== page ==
“FRRR and our generous donor partners HMSTrust and the Sidney Myer Fund have come together to help local groups to be more viable, resilient, and sustainable. The program is designed to help address organisational needs, and strengthen capacity to adapt and respond to the changing or emerging needs of communities.

“FRRR’s role will be to act as a facilitator, to encourage and support these community groups so that they can continue to do the work that is so important to the ongoing recovery of their communities,” Ms Egleton said.

HMSTrust Executive Officer Lin Bender said that the Trust believes the key program goal of building organisational capacity is critical to ensuring local groups can operate in what are challenging economic, emotional, and ecological conditions.

“By supporting applicants that are deeply engaged with their communities to sustain or adapt their model or way of working, we aim to ensure more viable, resilient and sustainable organisations that can support ongoing recovery efforts,” Lin said.

Sidney Myer Fund CEO Leonard Vary said the broader intent of the program is to inform disaster recovery best practice by understanding and addressing the needs of critical community ‘backbone’ organisations.

“The capacity to manage normal day-to-day operations along with the demands of recovery has been identified as a challenge for many organisations in bushfire-affected communities,” Mr Vary said. “By engaging directly with these organisations, we can facilitate and fund not only the development of locally relevant, multi-year projects that build capacity and resilience but potentially identify new approaches to long-term community recovery.”

To reduce the burden on potential applicants, a shortlist of organisations from declared fire affected areas in Victoria, identified through broad stakeholder consultation, will be invited to apply for funding. The first successful grantees are expected to be announced in October 2021. Organisations who consider this opportunity to be aligned to their situation should contact FRRR to discuss their needs.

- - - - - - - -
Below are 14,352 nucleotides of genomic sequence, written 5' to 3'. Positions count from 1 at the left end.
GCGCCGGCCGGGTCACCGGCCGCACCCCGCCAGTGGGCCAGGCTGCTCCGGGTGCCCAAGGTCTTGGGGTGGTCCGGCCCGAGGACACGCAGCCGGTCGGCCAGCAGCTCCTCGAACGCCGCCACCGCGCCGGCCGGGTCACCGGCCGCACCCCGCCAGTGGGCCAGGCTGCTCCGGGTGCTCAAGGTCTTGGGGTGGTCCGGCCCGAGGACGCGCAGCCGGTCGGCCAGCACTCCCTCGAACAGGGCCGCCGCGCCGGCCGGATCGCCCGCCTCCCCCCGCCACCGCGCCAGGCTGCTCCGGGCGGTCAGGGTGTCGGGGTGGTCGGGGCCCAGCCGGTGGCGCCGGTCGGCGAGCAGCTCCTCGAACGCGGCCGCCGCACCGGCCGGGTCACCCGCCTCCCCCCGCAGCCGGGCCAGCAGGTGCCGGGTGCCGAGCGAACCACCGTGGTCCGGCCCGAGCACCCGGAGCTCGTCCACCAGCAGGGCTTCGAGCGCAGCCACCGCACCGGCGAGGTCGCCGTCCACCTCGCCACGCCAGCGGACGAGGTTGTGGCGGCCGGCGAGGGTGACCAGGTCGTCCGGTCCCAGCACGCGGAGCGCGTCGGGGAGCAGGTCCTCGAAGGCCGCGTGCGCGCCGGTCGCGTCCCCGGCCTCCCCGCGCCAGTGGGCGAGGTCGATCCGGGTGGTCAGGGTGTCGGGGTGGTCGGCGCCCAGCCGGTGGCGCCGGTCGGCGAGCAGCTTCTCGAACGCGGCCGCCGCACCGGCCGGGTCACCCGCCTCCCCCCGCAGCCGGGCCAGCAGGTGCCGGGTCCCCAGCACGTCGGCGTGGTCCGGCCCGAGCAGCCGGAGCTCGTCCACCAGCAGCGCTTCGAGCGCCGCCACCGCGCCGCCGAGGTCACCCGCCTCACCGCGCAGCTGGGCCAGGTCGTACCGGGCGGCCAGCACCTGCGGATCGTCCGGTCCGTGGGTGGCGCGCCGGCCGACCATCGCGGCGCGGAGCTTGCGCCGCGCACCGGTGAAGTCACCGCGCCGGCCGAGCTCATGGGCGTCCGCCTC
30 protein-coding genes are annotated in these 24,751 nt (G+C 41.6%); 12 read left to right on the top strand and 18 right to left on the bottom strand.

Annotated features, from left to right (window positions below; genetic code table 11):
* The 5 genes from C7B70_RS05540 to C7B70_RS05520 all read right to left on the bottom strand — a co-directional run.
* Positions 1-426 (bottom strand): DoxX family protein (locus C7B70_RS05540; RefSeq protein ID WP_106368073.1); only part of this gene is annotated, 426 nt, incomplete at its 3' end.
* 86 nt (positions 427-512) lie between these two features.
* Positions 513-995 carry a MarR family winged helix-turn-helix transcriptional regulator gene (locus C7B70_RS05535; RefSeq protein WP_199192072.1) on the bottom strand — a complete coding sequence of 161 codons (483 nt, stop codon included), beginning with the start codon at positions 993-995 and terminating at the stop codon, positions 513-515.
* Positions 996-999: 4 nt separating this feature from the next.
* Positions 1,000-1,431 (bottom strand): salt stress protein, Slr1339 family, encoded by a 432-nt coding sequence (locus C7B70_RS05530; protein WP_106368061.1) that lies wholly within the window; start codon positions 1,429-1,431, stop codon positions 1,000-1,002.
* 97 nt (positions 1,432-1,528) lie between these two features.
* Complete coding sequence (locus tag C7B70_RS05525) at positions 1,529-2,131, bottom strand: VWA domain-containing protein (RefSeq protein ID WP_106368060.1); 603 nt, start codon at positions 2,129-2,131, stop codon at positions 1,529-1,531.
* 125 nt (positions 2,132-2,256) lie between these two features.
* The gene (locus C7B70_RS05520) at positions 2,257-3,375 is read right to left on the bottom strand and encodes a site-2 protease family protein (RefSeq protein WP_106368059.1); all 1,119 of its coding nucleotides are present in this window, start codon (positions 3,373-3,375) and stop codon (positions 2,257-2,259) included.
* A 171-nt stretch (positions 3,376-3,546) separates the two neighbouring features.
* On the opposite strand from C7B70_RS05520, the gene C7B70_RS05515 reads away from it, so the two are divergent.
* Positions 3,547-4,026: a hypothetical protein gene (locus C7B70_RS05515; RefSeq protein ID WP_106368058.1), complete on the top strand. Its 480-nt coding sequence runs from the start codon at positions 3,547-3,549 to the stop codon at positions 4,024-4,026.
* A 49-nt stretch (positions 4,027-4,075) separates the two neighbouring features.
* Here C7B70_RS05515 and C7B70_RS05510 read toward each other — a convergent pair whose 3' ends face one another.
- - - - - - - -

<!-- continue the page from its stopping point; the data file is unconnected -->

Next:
More information about the program can be found here.

It’s hard not to smile when entering George Town Neighbourhood House. The community centre is a vibrant place, buzzing with people working to fight structural disadvantages in the area. With a couple of full-time staff and around a dozen loyal volunteers, this Neighbourhood House exists to create a safer and more inclusive and resilient community by supporting disadvantaged people and families.

But maintaining their high level of engagement and attracting new visitors was a challenge for their small team. They needed an extra pair of hands, someone who could help them reach the right people and promote the programs throughout the community. They submitted a brilliant application to the Strengthening Rural Communities program and, thanks to the Sidney Myer Fund, received $10,000 in grants to help cover the wages for their new communications officer.


But then came the next challenge – COVID-19. Suddenly, many of the community-engagement activities they had planned for the new staff member were impossible, or even illegal, to execute. This could have thrown a real spanner in the works for George Town Neighbourhood House… but nay! Instead of crumbling under the new restrictions, they found ways to adapt – and even thrive – in spite of them.


“We had to change how we interacted with the community from the end of March this year … We had to cease all face-to-face contact,” a staff member said. And it worked! They connected with residents online, engaged in collaborations with other organisations and even scored some airtime on the local radio station.


The highlight, the team agreed, was their Online Family Baking project. With Port Dalrymple School donating a big batch of ingredients, the Neighbourhood House could provide a baking-kit for 20 families in the community, complete with video instructions on how to bake delicious chocolate crackles. “We had a very good response and,” they told us. Following the success of this first bake-off, the Neighbourhood House were able to offer a second round of baking for the families who missed out – this time for Anzac biscuits.


In the end, this little community centre managed to positively benefit some 1,500 people with their grant, including the 40 families who participated in the baking project.
“We are very proud with how we were able to adapt, and still engage and extend to our community, in-spite of all the current COVID-19 issues,” a support worker said.